There is an interesting and respectful scene where the Indians are in council discussing what to do about this intruder. They are concerned that if they kill him more will come. The Indian who found the homestead is called Kicking Bird (Graham Green). After repeated Indian attempts to steal his horse, Dunbar decides to stop being a target and ride out to meet the Indians. On the way, he finds Mary McDonnell, called Stands With a Fist, who is injured. He carries her to the camp of the Lakota Sioux, who are wary of him. Kicking Bird, a holy man, stops them from attacking. The wise old chief, in that night’s council, decides it would be good to send a party to meet with the white man. It is a tense encounter. Dunbar establishes communication by mimicking a buffalo. All Indian dialogue is done with subtitles.
Back in the Lakota village, Kicking Bird takes Stands With a Fist into his teepee to persuade her to remember her English words so they can talk to the white soldier. She is very much afraid and has flashback memories of the Pawnees who killed her family of settlers. Kicking Bird brings Dunbar a gift of a buffalo skin. The white man is learning respect for his Indian neighbors. Visiting the village, he sits in Kicking Bird’s teepee as Stands With a Fist struggles to communicate with him in English. Things are improving.
One evening he wakes up to what feels like an earthquake; he discovers it is a buffalo herd. Riding to the Lakota village to notify them, he finds them in ritual dance and they attack him as an intruder. He manages to tell them about the buffalo and the nomads quickly pack up all their possessions to set off on the trail of the buffalo. Eventually, they come upon a killing field where buffalo lie in bloody heaps without their skins. Wagon tracks lead away from the area. Dunbar is ashamed of his race.
In the next day or so, they find the massive herd and prepare for the hunt. The buffalo stampede as they approach. Dunbar rides among the hunters using his rifle. This thunderous buffalo hunt is the centerpiece of the movie, and the fulfillment of the widescreen promise. Dunbar rescues a child menaced by a bull. Braves cut out the heart of the dead animal and command him to eat a piece of it. There is feasting in the village and Dunbar must tell the story of rescuing the child over and over. There is some tension around Indians appropriating parts of his uniform. He sleeps in the village and is aware of Stands With a Fist sleeping nearby.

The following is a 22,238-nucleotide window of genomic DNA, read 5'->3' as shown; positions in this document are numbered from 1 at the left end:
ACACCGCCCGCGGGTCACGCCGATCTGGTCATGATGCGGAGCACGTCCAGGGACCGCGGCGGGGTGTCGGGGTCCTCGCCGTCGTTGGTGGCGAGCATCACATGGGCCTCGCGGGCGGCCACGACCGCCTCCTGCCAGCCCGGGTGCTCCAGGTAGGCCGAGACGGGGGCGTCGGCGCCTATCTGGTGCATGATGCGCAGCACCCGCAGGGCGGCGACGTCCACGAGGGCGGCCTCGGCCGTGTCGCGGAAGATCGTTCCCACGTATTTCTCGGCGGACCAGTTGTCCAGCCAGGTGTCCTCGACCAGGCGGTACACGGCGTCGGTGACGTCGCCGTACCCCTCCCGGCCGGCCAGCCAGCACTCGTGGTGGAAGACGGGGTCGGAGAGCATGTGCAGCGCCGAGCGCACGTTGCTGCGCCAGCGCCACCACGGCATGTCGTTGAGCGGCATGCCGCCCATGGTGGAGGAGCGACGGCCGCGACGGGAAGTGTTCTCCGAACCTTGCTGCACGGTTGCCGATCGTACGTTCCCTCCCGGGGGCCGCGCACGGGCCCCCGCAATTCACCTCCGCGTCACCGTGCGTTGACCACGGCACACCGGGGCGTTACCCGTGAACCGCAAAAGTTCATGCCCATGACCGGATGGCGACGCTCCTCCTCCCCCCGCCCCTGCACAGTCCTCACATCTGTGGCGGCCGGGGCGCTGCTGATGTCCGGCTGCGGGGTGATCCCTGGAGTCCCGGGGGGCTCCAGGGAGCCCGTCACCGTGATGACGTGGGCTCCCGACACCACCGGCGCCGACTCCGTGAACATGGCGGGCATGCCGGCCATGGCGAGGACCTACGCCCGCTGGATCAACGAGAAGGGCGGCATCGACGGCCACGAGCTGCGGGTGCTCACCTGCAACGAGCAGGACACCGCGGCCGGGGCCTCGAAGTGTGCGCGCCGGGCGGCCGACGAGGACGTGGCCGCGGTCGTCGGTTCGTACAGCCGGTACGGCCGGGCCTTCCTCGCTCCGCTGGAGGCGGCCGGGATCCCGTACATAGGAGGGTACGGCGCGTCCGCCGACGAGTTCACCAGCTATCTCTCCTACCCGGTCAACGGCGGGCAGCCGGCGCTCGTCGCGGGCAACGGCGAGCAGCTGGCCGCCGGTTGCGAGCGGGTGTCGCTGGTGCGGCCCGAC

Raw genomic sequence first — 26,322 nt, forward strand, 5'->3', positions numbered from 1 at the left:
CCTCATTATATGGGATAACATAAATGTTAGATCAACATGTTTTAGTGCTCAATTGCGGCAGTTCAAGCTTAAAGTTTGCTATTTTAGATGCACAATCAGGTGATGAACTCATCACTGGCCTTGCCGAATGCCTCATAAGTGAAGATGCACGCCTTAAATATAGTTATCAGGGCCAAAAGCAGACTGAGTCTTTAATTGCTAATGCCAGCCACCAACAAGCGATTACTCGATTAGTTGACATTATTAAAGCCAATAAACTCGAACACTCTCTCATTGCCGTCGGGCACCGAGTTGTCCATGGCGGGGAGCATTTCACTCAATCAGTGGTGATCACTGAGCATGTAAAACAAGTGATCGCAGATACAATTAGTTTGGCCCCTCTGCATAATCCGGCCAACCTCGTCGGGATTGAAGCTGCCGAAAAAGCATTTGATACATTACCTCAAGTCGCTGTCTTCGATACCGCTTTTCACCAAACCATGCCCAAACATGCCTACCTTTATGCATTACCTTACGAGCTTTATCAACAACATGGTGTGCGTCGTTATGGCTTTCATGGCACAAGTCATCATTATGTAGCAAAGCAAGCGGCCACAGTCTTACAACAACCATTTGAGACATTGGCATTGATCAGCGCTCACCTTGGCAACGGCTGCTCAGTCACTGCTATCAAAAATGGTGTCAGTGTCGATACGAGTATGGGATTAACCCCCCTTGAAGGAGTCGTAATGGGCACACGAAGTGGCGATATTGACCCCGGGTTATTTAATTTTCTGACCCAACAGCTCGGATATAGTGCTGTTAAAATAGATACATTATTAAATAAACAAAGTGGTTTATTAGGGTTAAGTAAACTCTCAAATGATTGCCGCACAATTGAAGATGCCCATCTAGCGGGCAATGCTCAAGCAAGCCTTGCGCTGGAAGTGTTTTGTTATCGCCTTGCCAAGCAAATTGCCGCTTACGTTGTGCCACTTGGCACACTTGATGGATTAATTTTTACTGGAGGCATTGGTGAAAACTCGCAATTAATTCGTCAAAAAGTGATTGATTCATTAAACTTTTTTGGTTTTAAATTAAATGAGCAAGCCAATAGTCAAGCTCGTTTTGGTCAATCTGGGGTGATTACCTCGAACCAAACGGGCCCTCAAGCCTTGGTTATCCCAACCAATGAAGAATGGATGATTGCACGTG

The nomads are on the move again against a dawning sky. Dunbar is much impressed with the “harmony” of this community. Back at his home, he dances alone around a fire with the lone wolf watching; the wolf is called “Two Socks.” War is brewing with the Pawnee but Dunbar is not allowed to participate. Stands With a Fist mediates and love begins to grow between them. He learns that she is mourning for a dead husband. They end up making love in a teepee but are interrupted by news of a Pawnee raid. The Lakota are afraid and Dunbar offers them his supply of guns. When the attack comes, it is sad to see the white man in his glory shooting Indians, and teaching his allies how to do likewise. The fighting is savage. Dunbar says, “It was hard to know how to feel …” on reflection, he feels that in helping his friends he has come to know who he really is for the first time.
That night there is dancing by the fire. Dunbar and Stands With a Fist steal away. The next day, Kicking Bird, who is her adoptive father, announces that her period of mourning is over. A wedding is arranged and the newlyweds retire to a teepee as the women ululate. Dunbar tells the Indians that the white men will come in ever increasing numbers.